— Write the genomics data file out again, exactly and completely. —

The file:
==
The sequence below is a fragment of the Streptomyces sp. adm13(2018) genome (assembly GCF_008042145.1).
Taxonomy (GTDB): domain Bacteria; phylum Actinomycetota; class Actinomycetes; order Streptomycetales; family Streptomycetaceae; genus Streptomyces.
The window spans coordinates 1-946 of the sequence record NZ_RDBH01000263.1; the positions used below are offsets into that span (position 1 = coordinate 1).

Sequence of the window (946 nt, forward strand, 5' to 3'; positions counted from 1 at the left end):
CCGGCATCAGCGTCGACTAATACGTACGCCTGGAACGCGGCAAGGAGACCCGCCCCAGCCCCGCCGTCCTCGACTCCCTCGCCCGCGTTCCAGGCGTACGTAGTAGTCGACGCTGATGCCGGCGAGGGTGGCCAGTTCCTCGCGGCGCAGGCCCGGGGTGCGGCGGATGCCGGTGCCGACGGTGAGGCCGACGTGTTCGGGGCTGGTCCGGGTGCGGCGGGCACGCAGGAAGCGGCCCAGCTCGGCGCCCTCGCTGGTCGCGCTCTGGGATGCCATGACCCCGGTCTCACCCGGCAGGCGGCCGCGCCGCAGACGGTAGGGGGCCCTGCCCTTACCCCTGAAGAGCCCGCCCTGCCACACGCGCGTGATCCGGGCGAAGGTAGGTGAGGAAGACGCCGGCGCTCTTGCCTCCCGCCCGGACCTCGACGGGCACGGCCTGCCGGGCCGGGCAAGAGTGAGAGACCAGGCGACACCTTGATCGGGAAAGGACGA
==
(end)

The sequence below is a fragment of the Streptomyces sp. adm13(2018) genome (assembly GCF_008042145.1).
Taxonomy (GTDB): domain Bacteria; phylum Actinomycetota; class Actinomycetes; order Streptomycetales; family Streptomycetaceae; genus Streptomyces.
The window spans coordinates 1-946 of the sequence record NZ_RDBH01000263.1; the positions used below are offsets into that span (position 1 = coordinate 1).

Sequence of the window (946 nt, forward strand, 5' to 3'; positions counted from 1 at the left end):
CCGGCATCAGCGTCGACTAATACGTACGCCTGGAACGCGGCAAGGAGACCCGCCCCAGCCCCGCCGTCCTCGACTCCCTCGCCCGCGTTCCAGGCGTACGTAGTAGTCGACGCTGATGCCGGCGAGGGTGGCCAGTTCCTCGCGGCGCAGGCCCGGGGTGCGGCGGATGCCGGTGCCGACGGTGAGGCCGACGTGTTCGGGGCTGGTCCGGGTGCGGCGGGCACGCAGGAAGCGGCCCAGCTCGGCGCCCTCGCTGGTCGCGCTCTGGGATGCCATGACCCCGGTCTCACCCGGCAGGCGGCCGCGCCGCAGACGGTAGGGGGCCCTGCCCTTACCCCTGAAGAGCCCGCCCTGCCACACGCGCGTGATCCGGGCGAAGGTAGGTGAGGAAGACGCCGGCGCTCTTGCCTCCCGCCCGGACCTCGACGGGCACGGCCTGCCGGGCCGGGCAAGAGTGAGAGACCAGGCGACACCTTGATCGGGAAAGGACGA